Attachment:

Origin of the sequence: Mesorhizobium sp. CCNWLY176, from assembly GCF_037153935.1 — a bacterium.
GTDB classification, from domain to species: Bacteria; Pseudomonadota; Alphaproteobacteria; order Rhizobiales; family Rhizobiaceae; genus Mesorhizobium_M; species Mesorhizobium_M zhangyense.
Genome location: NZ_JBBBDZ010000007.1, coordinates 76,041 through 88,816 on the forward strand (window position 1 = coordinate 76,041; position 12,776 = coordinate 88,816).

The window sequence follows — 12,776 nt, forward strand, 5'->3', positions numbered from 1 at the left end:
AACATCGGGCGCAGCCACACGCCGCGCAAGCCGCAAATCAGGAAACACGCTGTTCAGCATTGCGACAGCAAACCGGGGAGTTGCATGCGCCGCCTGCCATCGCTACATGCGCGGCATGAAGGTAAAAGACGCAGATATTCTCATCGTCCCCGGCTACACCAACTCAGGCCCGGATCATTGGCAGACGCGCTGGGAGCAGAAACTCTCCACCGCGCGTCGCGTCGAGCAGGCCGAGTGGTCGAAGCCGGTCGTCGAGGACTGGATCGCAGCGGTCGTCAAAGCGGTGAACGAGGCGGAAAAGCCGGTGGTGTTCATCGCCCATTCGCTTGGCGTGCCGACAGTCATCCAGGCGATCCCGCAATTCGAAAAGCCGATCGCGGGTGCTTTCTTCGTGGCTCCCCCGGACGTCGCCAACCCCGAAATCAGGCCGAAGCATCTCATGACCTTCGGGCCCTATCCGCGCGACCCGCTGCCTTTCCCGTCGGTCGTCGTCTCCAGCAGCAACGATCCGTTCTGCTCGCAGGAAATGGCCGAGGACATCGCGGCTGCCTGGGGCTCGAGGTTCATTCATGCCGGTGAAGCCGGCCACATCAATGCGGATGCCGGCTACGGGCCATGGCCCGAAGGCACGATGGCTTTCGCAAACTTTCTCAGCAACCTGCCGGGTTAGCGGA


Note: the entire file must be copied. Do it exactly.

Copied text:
Origin of the sequence: Mesorhizobium sp. CCNWLY176, from assembly GCF_037153935.1 — a bacterium.
GTDB classification, from domain to species: Bacteria; Pseudomonadota; Alphaproteobacteria; order Rhizobiales; family Rhizobiaceae; genus Mesorhizobium_M; species Mesorhizobium_M zhangyense.
Genome location: NZ_JBBBDZ010000007.1, coordinates 76,041 through 88,816 on the forward strand (window position 1 = coordinate 76,041; position 12,776 = coordinate 88,816).

The window sequence follows — 12,776 nt, forward strand, 5'->3', positions numbered from 1 at the left end:
AACATCGGGCGCAGCCACACGCCGCGCAAGCCGCAAATCAGGAAACACGCTGTTCAGCATTGCGACAGCAAACCGGGGAGTTGCATGCGCCGCCTGCCATCGCTACATGCGCGGCATGAAGGTAAAAGACGCAGATATTCTCATCGTCCCCGGCTACACCAACTCAGGCCCGGATCATTGGCAGACGCGCTGGGAGCAGAAACTCTCCACCGCGCGTCGCGTCGAGCAGGCCGAGTGGTCGAAGCCGGTCGTCGAGGACTGGATCGCAGCGGTCGTCAAAGCGGTGAACGAGGCGGAAAAGCCGGTGGTGTTCATCGCCCATTCGCTTGGCGTGCCGACAGTCATCCAGGCGATCCCGCAATTCGAAAAGCCGATCGCGGGTGCTTTCTTCGTGGCTCCCCCGGACGTCGCCAACCCCGAAATCAGGCCGAAGCATCTCATGACCTTCGGGCCCTATCCGCGCGACCCGCTGCCTTTCCCGTCGGTCGTCGTCTCCAGCAGCAACGATCCGTTCTGCTCGCAGGAAATGGCCGAGGACATCGCGGCTGCCTGGGGCTCGAGGTTCATTCATGCCGGTGAAGCCGGCCACATCAATGCGGATGCCGGCTACGGGCCATGGCCCGAAGGCACGATGGCTTTCGCAAACTTTCTCAGCAACCTGCCGGGTTAGCGGA